DuBose said he has an outside service that monitors threat levels against Freeman and her mother, Shaye Moss, to look for spikes, adding that it is a service recommended by the FBI.
DuBose testified that there was an increase in threats related to Floyd’s posts. “This caught our attention, we were very concerned about it and wanted to make sure we addressed it appropriately,” DuBose said, adding that some safety measures were in place at the time.
Morrison asked DuBose if Freeman had called police because of the increase in threat level. DuBose said “No.”
In court documents, Willis stated: “Since November 1, 2023, the defendant has publicly tweeted on the Twitter account @hw_floyd on multiple occasions to intimidate, communicate directly and indirectly with, and otherwise obstruct co-defendants and witnesses Administration of justice.”
“As stated above, since his release from custody, the defendant has engaged in a pattern of intimidation of known co-defendants and witnesses, of directly and indirectly communicating the facts of this case to known co-defendants and witnesses, and of obstructing the administration of justice.” This constitutes a direct violation against the order of this court,” she continued.
In her filing, Willis cited more than 15 comments from Floyd in a series of posts on X as well as an appearance on a podcast. One of Floyd’s posts, which Willis claimed was “an act of intimidation of known witnesses and communicating directly with known witnesses about the facts of the case,” read: “I’m passing this on to @GaSecofState and @GabrielSterling. Should they be more worried about interfering in elections, perjuring themselves before Congress, lying to Attorney General Fani Willis, or all of the above?”
Floyd posted the comment earlier this month in response to a user who suggested he “get some good legal advice before spending 20 years in prison for someone who doesn’t care about your suffering.”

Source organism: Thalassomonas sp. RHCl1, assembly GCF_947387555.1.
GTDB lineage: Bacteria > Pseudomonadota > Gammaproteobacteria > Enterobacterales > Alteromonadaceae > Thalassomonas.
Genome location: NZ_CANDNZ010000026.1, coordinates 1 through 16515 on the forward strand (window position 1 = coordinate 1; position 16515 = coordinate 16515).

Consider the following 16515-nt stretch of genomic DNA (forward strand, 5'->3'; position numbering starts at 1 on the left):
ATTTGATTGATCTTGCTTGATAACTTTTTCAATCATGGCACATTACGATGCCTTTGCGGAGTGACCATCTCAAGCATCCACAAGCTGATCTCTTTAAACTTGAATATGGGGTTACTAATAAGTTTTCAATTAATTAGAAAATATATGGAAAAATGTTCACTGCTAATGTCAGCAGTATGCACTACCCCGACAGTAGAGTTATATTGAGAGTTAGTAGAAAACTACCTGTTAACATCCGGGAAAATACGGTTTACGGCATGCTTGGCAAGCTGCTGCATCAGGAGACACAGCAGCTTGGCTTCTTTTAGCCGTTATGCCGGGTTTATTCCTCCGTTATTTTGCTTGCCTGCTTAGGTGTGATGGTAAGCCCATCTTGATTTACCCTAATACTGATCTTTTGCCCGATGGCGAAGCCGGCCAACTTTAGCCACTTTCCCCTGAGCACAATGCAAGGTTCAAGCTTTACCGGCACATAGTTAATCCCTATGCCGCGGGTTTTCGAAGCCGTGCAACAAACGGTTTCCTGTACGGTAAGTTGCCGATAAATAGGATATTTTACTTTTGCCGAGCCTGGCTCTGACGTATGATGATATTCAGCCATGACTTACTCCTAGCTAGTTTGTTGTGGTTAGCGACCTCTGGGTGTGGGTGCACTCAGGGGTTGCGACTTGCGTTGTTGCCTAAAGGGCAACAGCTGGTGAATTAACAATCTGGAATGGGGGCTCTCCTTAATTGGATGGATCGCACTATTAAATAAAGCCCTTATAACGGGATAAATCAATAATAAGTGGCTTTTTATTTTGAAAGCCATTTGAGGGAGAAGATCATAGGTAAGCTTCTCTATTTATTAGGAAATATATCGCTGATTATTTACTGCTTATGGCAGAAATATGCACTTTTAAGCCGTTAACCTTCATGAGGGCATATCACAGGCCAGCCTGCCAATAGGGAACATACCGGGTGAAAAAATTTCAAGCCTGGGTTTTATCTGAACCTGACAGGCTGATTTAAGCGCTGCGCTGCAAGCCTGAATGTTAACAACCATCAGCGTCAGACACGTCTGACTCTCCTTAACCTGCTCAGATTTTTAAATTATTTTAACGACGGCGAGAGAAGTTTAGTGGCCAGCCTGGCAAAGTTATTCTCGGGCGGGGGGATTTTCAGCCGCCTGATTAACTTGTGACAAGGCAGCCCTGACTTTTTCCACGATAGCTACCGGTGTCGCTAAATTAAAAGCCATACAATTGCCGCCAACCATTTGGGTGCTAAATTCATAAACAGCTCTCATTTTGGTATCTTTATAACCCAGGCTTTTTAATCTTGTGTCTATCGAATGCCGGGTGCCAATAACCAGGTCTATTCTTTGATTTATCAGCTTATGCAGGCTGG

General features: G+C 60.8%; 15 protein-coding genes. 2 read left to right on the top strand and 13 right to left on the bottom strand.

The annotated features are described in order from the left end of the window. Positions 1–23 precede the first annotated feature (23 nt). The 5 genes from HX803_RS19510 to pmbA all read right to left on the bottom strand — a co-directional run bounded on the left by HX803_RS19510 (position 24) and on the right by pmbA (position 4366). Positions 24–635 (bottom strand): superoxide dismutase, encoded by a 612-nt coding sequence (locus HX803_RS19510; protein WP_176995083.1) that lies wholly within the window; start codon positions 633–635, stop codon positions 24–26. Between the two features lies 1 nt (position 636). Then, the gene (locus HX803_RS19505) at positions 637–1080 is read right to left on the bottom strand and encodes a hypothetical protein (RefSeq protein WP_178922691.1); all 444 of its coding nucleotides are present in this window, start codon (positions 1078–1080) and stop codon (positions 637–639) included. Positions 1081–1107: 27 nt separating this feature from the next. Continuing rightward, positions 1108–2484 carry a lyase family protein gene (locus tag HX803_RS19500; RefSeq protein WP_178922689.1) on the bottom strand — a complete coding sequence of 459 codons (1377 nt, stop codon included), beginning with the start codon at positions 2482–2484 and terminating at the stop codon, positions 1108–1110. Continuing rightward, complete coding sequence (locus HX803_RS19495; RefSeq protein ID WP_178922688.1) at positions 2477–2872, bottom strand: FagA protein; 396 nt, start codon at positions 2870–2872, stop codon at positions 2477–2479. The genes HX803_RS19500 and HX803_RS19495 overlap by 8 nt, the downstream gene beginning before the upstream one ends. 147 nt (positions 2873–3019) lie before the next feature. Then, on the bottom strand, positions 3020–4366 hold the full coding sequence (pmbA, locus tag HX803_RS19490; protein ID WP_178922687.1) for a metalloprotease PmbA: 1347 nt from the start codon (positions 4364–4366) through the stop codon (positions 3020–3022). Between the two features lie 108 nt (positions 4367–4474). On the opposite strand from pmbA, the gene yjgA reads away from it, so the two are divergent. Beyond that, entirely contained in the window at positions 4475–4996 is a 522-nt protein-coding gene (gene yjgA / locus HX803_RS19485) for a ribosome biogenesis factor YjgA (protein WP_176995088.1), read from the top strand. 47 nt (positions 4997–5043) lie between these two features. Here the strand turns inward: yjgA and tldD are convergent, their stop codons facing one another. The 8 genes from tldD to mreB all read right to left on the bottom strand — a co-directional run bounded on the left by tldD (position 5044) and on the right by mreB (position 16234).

Floyd’s lawyers denied in a filing Monday that his social media posts violated his bail order, saying the request was a “retaliatory measure” against him.
“In exercising his First Amendment rights, Mr. Floyd did not threaten or intimidate anyone, and he certainly did not communicate directly or indirectly with any witness or co-defendant. “He has absolutely no idea who the state’s witnesses are at this point,” they wrote in the filing. “If this was truly a problem, the state had every opportunity to inform Mr. Floyd or his attorney that his social media posts were a problem.”
Floyd’s lawyers said he was in plea bargain negotiations just “a few weeks ago” and that Willis’ office made no mention of the social media posts referenced in the motion to revoke his bail.
“All of Mr. Floyd’s posts constitute political speech, the touchstone of the guarantees of the First Amendment,” they wrote. “None of them contain a threat of violence that would lead a reasonable person to believe that the posts were in any way intimidating or unlawful.”
In response to allegations that his tweets about Freeman were an attempt to intimidate them, Floyd’s lawyers also argued that Freeman’s testimony was actually helpful to his case.
“Mr Floyd takes the position that Ms Freeman is a valuable defense witness – not a pro-prosecution witness. “There is no chance that Mr. Floyd wishes to intimidate Ms. Freeman,” they wrote.
Floyd’s lawyers also asked prosecutors to provide evidence that Freeman was harmed by their client’s posts and asked McAfee to deny the request or include language that would “mirror” former President Donald Trump’s bail order.
Prosecutors in the Georgia election interference case have accused Floyd of participating in a plan to pressure Freeman into making false statements. Trump and his allies had falsely accused Freeman of 2020 election fraud.
Floyd, the former leader of Black Voices for Trump, was the only defendant in the case held in prison after his surrender in August. All other defendants, including Trump, were released on bail after their arraignment. Floyd was informed during his first court appearance that he would remain in the Fulton County Jail because he was considered a potential flight risk.
Floyd negotiated bond days later. McAfee set Floyd’s bail at $100,000 – $40,000 each for extortion and $30,000 each for influencing witnesses and conspiracy to solicit false statements and writings.